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Assignment代寫范文-熱帶雨林的過度砍伐

發布時間:2020-11-13 15:48:57 閱讀:1379

案例簡介

  • 作者:致遠教育
  • 導讀:下面為大家整理一篇Assignment代寫范文,文章講述熱帶森林逐漸被人類轉變成其他土地資源進行開發使用,這一開發過程是對熱帶雨林的一種破壞,對當地人們甚至是全球人類的生活都會帶來影響。
  • 字數:2423 字
  • 預計閱讀時間:8分鐘

案例詳情

下面為大家整理一篇Assignment代寫范文,題目為The overharvesting of tropical rainforests,文章講述熱帶森林逐漸被人類轉變成其他土地資源進行開發使用,這一開發過程是對熱帶雨林的一種破壞,對當地人們甚至是全球人類的生活都會帶來影響。

熱帶雨林被過渡砍伐

The unnecessary conversion of tropical forests to other land uses is a damaging process that affects humanity on both a local and global level. This deforestation is defined by the Food and Agriculture Organization (FAO) as "...the long-term reduction of the tree canopy cover below the minimum 10% threshold," and was responsible for the 9.4% degradation in the earth's forest cover between 1990-2000 (FRA 2000, p.24). While some degree of deforestation is an inevitable side-effect of economic development, to degrade forests beyond the optimal rate harms future generations. The vast majority of the damage occurs within the world's three main tropical regions, Africa, Asia and South America, the latter of which is host to 48% of the world's rainforests and 60% of global deforestation (Hansen et al 2009). These figures are concerning for many reasons ranging from the economic and political implications of global warming to the everyday hardships suffered by indigenous forest dwellers.

熱帶森林不必要地轉為其他土地用途是一個破壞性的過程,在地方和全球一級都影響到人類。糧食及農業組織(糧農組織)將這種砍伐森林定義為“……長期減少樹冠覆蓋率低于最低10%的閾值”,并導致1990-2000年間地球森林覆蓋率下降9.4%(FRA 2000,第24頁)。雖然某種程度的森林砍伐是經濟發展不可避免的副作用,但森林退化超過最佳速度會損害子孫后代。絕大多數的破壞發生在世界三大熱帶地區,非洲、亞洲和南美洲,后者擁有世界48%的雨林和60%的全球森林砍伐(Hansen等人2009年)。這些數字涉及許多原因,從全球變暖的經濟和政治影響到土著森林居民每天所遭受的苦難。

On a micro level, rainforests act as atmospheric quality regulators by absorbing rainwater and releasing water vapour during dry periods. This helps avoid flooding and soil erosion during the stormy seasons and also helps control regional and foreign climates countries, which can also be affected by rainwater from rainforests. According to The Prince's Rainforest Project: “The Amazon releases 20billion tonnes of moisture every day helping to water crops thousands of miles away,” (2009, p.4). Tropical forests are also home to around 50 million indigenous people (Rainforest Foundation, 2009) whose livelihoods depend on both timber and non-timber forest products, such as fruit, oils and medicine. As well as acting as a regulator of groundwater and provider of various products, rainforests also act as a receptacle for CO2 ; deforestation can directly or indirectly increase net global greenhouse gas emissions. (Fearnside & Laurance, 2000). An example of a direct effect of deforestation is the phenomenon of ‘slash and burn' agriculture, the temporary cutting and burning of forest land for shifting cultivation, which creates CO2. Indirect effects depend on the land use, e.g. forestry for cattle ranching or paddy fields will lead to an increase in methane. While it is often the developing countries of the world's tropical regions that suffer the direct externalities of these practices, the cost of climate change is imposed on all countries (Hanley et al, 2001, p.220). Rainforests are also incredibly biodiverse, and are home to some 6 million different species, 99% of which have yet to be studied (The Prince's Rainforest Project, 2009, p.22).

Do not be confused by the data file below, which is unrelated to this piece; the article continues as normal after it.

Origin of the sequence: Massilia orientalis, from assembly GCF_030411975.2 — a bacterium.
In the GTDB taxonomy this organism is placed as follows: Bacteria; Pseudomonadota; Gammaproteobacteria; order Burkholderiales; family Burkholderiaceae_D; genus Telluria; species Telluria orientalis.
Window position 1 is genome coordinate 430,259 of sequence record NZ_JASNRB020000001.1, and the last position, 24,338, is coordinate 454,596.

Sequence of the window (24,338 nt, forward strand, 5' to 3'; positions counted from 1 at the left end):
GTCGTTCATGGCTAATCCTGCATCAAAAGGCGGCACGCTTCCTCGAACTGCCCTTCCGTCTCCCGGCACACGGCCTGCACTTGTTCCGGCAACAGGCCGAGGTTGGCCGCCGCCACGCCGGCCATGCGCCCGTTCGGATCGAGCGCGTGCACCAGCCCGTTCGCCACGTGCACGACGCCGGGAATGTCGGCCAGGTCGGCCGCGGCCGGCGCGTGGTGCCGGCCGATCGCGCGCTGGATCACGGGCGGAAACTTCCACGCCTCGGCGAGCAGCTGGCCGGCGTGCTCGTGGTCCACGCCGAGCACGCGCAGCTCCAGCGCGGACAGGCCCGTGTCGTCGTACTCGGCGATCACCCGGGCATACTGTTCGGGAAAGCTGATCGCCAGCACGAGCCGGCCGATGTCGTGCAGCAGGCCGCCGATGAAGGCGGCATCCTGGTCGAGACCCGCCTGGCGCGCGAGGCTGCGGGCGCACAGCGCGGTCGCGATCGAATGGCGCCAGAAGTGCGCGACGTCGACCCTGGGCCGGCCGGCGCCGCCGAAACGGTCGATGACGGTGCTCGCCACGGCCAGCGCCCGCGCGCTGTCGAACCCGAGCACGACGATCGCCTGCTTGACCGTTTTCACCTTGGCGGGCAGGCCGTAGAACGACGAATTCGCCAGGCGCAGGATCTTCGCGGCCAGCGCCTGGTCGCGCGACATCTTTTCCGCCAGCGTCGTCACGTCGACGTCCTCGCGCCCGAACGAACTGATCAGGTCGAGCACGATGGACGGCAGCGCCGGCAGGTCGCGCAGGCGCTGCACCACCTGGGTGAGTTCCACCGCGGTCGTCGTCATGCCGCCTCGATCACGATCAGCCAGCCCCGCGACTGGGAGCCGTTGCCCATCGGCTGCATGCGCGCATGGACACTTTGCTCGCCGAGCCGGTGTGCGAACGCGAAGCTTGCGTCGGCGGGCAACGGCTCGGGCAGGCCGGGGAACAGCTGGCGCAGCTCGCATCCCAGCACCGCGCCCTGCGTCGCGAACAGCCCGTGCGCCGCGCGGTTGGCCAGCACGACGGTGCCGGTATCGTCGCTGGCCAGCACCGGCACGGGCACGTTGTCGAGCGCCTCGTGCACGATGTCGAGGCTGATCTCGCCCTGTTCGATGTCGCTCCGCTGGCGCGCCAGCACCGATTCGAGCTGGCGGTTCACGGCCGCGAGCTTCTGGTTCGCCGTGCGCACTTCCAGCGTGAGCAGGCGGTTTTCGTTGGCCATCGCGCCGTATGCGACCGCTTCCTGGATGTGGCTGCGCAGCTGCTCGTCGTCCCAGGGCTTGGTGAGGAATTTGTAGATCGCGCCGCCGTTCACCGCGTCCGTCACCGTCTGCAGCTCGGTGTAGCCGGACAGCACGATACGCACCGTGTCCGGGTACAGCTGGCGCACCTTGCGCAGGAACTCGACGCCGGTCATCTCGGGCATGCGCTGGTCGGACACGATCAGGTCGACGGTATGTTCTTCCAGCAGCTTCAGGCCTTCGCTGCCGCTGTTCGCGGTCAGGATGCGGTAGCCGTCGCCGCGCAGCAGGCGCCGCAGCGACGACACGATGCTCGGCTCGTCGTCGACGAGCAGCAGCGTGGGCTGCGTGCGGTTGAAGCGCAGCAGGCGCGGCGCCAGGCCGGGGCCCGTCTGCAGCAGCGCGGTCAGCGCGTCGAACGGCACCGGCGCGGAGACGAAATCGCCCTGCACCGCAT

在微觀層面上,雨林在干旱期吸收雨水并釋放水蒸氣,起到大氣質量調節器的作用。這有助于避免暴雨季節的洪水和水土流失,也有助于控制地區和外國的氣候,這些國家也可能受到雨林雨水的影響。根據王子的雨林項目:“亞馬遜每天釋放出200億噸的水分,幫助幾千英里以外的作物澆水”(2009年,第4頁)。熱帶森林也是約5000萬土著人民的家園(雨林基金會,2009年),他們的生計既依賴木材,也依賴水果、油料和藥品等非木材森林產品。雨林不僅是地下水的調節者和各種產品的提供者,同時也是二氧化碳的容器;砍伐森林可以直接或間接地增加全球溫室氣體的凈排放量。(Fearnside&Laurance,2000年)。毀林直接影響的一個例子是“刀耕火種”農業現象,即臨時砍伐和焚燒林地,用于轉移種植,從而產生二氧化碳。間接影響取決于土地利用,例如,畜牧業或稻田的林業將導致甲烷的增加。雖然經常是世界熱帶地區的發展中國家受到這些做法的直接外部性的影響,但氣候變化的代價是強加給所有國家的(Hanley等人,2001年,第220頁)。熱帶雨林的生物多樣性也是令人難以置信的,它們是約600萬種不同物種的家園,其中99%尚未被研究(王子雨林項目,2009年,第22頁)。

There are many causes of deforestation, which we can split into two categories; proximate and fundamental causes. Proximate causes are the obvious reasons for which forests need to be cleared: logging, non-timber product harvesting, agriculture or for livestock space. Fundamental causes, as observed by Panayotou (1995, p.34) are, imperfections inherent in the market system, including ill-defined or absent property rights, high transaction costs and a failure of the market system to reflect the true value of preservation. A second fundamental cause is the competition for space. For many, rising populations coupled with high poverty rates are key causes of deforestation as governments with growing populations and trade deficits are likely to use forests for revenue rather than explore the benefits of preservation (Perman, 2003, p.616). These economic disincentives to preserve are to blame for the excessive levels of deforestation we are seeing.

While most of the literature points towards wasteful levels of deforestation across the tropical regions, forest conversion can be efficient to an extent. It makes economic sense for a forest to be mined just up until the prices are high enough to rationalize the planting and sustainable management of new forests (Mendelsohn, 1994, p.750). In other words, the optimal rate of forest conversion occurs when the marginal benefits of deforestation (md), for either agriculture or timber harvesting, equal the marginal benefits of preservation (mp). Since the benefits of preservation are unlimited, we must divide by the discount rate, r for (mp/r). The benefits of preservation can then be split into two components, global, (mpG/r) and local benefits (mpL/r).

This is optimality is shown in figure 1 below at the point X*, where the two marginal benefit curves intersect. If global benefits are not accounted for, i.e. without international intervention, the equilibrium is lower down at X**as only the local benefits are taken into account. As with other public goods, there is little incentive for a country to pay a share of the costs when it can enjoy the benefits for free.